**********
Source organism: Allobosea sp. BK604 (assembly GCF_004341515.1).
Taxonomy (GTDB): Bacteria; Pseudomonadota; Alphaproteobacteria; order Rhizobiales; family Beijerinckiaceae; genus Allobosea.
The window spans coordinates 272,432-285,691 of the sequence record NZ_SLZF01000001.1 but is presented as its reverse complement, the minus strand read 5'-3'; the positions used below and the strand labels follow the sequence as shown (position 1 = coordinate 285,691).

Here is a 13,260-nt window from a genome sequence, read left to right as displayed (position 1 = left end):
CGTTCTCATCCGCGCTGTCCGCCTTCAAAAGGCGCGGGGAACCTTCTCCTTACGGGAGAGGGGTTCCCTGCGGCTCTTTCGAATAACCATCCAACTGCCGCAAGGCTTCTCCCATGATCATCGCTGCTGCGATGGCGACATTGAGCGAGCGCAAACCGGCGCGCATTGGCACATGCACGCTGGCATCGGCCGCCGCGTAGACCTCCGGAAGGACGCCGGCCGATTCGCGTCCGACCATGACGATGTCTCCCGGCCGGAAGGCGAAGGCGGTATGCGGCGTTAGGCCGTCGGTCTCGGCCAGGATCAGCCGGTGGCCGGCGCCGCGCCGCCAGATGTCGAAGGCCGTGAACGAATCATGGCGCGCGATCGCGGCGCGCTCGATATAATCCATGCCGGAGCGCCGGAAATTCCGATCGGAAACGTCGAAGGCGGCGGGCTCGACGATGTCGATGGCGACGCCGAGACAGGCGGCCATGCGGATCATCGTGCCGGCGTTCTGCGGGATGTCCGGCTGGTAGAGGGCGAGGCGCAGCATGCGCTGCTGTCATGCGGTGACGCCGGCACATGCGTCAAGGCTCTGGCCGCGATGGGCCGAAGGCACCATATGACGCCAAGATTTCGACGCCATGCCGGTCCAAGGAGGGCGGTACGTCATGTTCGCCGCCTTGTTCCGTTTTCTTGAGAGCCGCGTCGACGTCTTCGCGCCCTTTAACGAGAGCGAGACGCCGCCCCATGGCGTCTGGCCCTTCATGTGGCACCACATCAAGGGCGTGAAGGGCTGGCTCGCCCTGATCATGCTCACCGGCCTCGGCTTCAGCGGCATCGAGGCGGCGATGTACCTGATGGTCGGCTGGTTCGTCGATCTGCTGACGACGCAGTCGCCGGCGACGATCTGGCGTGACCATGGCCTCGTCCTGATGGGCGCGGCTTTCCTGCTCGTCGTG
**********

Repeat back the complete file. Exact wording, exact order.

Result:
Source organism: Allobosea sp. BK604 (assembly GCF_004341515.1).
Taxonomy (GTDB): Bacteria; Pseudomonadota; Alphaproteobacteria; order Rhizobiales; family Beijerinckiaceae; genus Allobosea.
The window spans coordinates 272,432-285,691 of the sequence record NZ_SLZF01000001.1 but is presented as its reverse complement, the minus strand read 5'-3'; the positions used below and the strand labels follow the sequence as shown (position 1 = coordinate 285,691).

Here is a 13,260-nt window from a genome sequence, read left to right as displayed (position 1 = left end):
CGTTCTCATCCGCGCTGTCCGCCTTCAAAAGGCGCGGGGAACCTTCTCCTTACGGGAGAGGGGTTCCCTGCGGCTCTTTCGAATAACCATCCAACTGCCGCAAGGCTTCTCCCATGATCATCGCTGCTGCGATGGCGACATTGAGCGAGCGCAAACCGGCGCGCATTGGCACATGCACGCTGGCATCGGCCGCCGCGTAGACCTCCGGAAGGACGCCGGCCGATTCGCGTCCGACCATGACGATGTCTCCCGGCCGGAAGGCGAAGGCGGTATGCGGCGTTAGGCCGTCGGTCTCGGCCAGGATCAGCCGGTGGCCGGCGCCGCGCCGCCAGATGTCGAAGGCCGTGAACGAATCATGGCGCGCGATCGCGGCGCGCTCGATATAATCCATGCCGGAGCGCCGGAAATTCCGATCGGAAACGTCGAAGGCGGCGGGCTCGACGATGTCGATGGCGACGCCGAGACAGGCGGCCATGCGGATCATCGTGCCGGCGTTCTGCGGGATGTCCGGCTGGTAGAGGGCGAGGCGCAGCATGCGCTGCTGTCATGCGGTGACGCCGGCACATGCGTCAAGGCTCTGGCCGCGATGGGCCGAAGGCACCATATGACGCCAAGATTTCGACGCCATGCCGGTCCAAGGAGGGCGGTACGTCATGTTCGCCGCCTTGTTCCGTTTTCTTGAGAGCCGCGTCGACGTCTTCGCGCCCTTTAACGAGAGCGAGACGCCGCCCCATGGCGTCTGGCCCTTCATGTGGCACCACATCAAGGGCGTGAAGGGCTGGCTCGCCCTGATCATGCTCACCGGCCTCGGCTTCAGCGGCATCGAGGCGGCGATGTACCTGATGGTCGGCTGGTTCGTCGATCTGCTGACGACGCAGTCGCCGGCGACGATCTGGCGTGACCATGGCCTCGTCCTGATGGGCGCGGCTTTCCTGCTCGTCGTG